INTERIOR: ground floor with cast-iron stove built into open hearth to W room, and timber fire-surround with tiled cheeks and cast-iron grate to E; timber dog-leg staircase with ball-finialled newel post.
JEANNIE´S MOTHER´S HOUSE: single storey, 3-bay cottage with centre door and flanking windows, corrugated iron roof with 2 traditional rooflights. Rubble with remains of thin lime render and large granite lintels reducing toward top. Interior cleared but retaining flat-arched double-lintelled stone hearth and remains of boarded timber panelling.
Individually these buildings display a variety of interesting traditional detail including distinctive Glenbuchat Estate architecture (as at Dulax, Baltimore, Belnaglack and Newseat), early steading and dwelling layout, and rare retention of little-altered interior detail.
BEGG'S HOUSE Steading. (see 1851 Census below with details of the Begg Family) Formerly listed as Badenyon Farmhouse, Begg´s House is an outstanding and rare survival of an early Donside vernacular farmhouse. Although now falling into decay it nevertheless exhibits some very fine interior features which identify it as a superior dwelling in the Glen. The extraordinary wide-arched ingle-type fireplace enclosing a canopied central hearth was the only one located during the 2005 survey of Glenbuchat, but a few identical or very similar structures were discovered in the adjoining parish of Strathdon at the old farmhouse at Skellater House, Bellabeg House (also in the older house), West Tornahaish and Mains of Glencarvie. A `Glenbuchat ingle of the last century´ is illustrated in the Book of Glenbuchat (fig 39) but it does not immediately appear to be the Badenyon example leading to the assumption that there is (or was) at least one further example in the Glen, possibly that at Dulax which may have been partly enclosed. Fenton & Walker say ´These fireplaces were much larger than one would expect in the size of building, being of a scale more suitable for the great hall of a tower house or castle´. A striking example of the great hearth, with well cut voussoirs, can be found in a farmhouse dated 1822 in Glenfenzie at the top of Glengairn. The wall recess beside the front door is another feature found in a number of Strathdon houses, its purpose was probably for storing a container of milk or water.
Both the western farmhouse of Badenyon and its associated steading (NJ 3400 1901) have been abandoned, and the house is falling into dereliction.
The house, which measures 14.2m from E to W by 5.6m transversely overall, is of one-and-a-half storeys and fronted with half dormers lighting the rooms on the first floor. The front presents a symmetrical facade, with windows to either side of the central doorway. The kitchen lies in the eastern ground floor room and has a large arched fireplace 2.7m wide, 1.55m high and 0.75m deep. A smaller fireplace with a corbelled lintel has been inserted into the earlier embrasure, which has a salt box in its S jamb.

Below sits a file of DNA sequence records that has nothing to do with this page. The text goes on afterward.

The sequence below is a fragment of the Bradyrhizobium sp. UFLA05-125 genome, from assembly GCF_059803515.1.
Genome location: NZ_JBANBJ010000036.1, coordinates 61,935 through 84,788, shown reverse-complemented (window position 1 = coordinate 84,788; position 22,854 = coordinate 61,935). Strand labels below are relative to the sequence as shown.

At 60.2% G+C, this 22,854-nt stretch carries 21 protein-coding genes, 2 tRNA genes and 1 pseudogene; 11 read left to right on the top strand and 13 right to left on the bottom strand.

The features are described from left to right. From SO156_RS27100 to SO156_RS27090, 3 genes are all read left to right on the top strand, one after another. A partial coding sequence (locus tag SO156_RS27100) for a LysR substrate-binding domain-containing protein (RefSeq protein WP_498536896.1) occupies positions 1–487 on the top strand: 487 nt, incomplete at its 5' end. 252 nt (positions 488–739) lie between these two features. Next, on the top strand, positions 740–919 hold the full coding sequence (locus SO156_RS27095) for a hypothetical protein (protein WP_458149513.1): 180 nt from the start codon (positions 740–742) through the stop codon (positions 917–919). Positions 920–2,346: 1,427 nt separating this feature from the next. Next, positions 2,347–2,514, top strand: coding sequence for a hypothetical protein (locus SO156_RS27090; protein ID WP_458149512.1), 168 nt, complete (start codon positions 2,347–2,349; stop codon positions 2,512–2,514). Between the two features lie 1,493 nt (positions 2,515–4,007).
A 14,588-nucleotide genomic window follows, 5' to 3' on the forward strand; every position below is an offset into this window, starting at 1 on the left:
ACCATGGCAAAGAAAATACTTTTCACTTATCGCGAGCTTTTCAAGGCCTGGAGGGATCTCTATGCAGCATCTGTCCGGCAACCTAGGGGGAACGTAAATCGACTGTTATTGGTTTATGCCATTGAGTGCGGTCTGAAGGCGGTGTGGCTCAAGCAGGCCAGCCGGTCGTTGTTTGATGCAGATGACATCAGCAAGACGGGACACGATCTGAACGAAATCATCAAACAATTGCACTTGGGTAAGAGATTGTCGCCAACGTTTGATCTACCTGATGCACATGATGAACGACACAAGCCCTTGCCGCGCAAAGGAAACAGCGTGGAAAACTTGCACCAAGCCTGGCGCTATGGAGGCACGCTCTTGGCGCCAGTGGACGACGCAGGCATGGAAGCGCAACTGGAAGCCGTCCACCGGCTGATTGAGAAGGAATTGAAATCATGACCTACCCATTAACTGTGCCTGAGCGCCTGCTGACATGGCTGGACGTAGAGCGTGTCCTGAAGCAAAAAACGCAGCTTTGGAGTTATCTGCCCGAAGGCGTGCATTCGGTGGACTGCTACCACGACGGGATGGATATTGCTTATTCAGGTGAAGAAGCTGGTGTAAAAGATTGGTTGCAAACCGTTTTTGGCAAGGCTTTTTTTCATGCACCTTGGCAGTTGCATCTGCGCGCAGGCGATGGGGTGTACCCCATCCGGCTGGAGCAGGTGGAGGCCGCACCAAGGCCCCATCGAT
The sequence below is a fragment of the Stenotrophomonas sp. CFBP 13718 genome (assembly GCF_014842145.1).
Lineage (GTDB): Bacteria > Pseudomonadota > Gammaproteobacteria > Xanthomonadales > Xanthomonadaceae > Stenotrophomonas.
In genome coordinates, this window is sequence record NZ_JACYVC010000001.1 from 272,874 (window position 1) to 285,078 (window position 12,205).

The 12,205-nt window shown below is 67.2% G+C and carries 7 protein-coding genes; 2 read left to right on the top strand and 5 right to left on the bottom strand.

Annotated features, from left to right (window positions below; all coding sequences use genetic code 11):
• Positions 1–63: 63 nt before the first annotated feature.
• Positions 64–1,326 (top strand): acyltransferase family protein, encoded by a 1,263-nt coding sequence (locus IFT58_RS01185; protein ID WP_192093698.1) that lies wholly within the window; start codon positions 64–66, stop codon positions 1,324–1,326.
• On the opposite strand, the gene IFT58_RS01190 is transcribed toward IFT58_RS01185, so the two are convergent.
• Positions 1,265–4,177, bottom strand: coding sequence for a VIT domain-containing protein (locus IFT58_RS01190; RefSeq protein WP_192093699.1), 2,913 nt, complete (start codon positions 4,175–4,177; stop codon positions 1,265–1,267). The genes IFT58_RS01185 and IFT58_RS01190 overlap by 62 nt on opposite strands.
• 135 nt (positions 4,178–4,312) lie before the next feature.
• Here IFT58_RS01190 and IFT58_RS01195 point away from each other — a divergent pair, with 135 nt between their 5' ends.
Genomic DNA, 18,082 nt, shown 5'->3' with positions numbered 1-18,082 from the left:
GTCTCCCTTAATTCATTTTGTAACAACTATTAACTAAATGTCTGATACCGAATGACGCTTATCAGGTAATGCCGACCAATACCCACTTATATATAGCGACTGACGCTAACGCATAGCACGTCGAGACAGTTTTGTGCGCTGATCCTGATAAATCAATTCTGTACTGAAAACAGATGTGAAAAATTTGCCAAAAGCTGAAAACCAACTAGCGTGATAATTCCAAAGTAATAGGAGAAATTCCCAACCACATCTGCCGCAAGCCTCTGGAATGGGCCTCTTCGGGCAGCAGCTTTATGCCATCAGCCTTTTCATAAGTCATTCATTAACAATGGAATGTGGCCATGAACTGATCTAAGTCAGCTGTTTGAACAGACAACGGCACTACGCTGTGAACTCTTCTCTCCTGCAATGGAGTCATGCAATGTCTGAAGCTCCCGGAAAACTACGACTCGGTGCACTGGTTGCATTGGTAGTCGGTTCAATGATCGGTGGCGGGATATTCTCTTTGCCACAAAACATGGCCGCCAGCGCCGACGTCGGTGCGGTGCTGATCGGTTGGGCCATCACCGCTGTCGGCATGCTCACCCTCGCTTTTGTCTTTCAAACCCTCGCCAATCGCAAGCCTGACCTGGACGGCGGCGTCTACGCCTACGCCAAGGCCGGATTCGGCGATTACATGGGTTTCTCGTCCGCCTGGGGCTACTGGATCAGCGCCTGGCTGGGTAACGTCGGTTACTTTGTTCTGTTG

The steading is U-shaped on plan and a threshing machine survives in the western wing. This was originally driven by a horse-engine outside the W wall, but much of the walkway has been removed. Subsequently the threshing machine was driven by a small petrol or diesel engine.
Visited by RCAHMS (PC, JRS), 12 November 1998.
Badenyon (spelt Badaneoin on the 1st Ordnance Survey map) is sited at the spot where the old drove road from the north crosses the glen, and is fairly typical, although larger than most, of the small farming settlements in Glenbuchat. The depopulation of this area is well documented, with ample evidence of ruins at almost every settlement. Badenyon, though, has earlier connections as the site of Badenyon Castle is immediately to the east of Begg´s House, itself superseded at the beginning of the twentieth century by the separately listed Jeannie´s House.
As a group they represent the story of the Glen. Badenyon developed from castle site to large settlement with its own limekiln and threshing mill, succumbing eventually to steady decline and depopulation throughout the 20th century. Declining farmhouses and steadings, as at the adjacent separately listed Begg´s House, are now commonplace throughout Glenbuchat parish. Jeannie´s House is a rare survival, it is one of the last inhabited farmhouses (although no longer a working farm) not yet subjected to modernisation.
It is not known when the castle became derelict, but seemingly before 1696 when the Poll Book lists 8 poleable persons living at Badenyon as tenants, and one widow. Little visible evidence of the castle remains apart from a large wall forming an impressive terraced bank, and probably the steading door hinge, described in The Book of Glenbuchat as ´a very fine wrought-iron hinge band, 1ft 11 ½´ in length, ending in a trefoiled point: this is evidently old work, taken from a door of consequence, and is probably a relic of the castle´. It was previously recorded as part of the steading at Begg´s House, but has always been situated at this earlier steading, and was recently carefully reinstated after replacement of the timber door.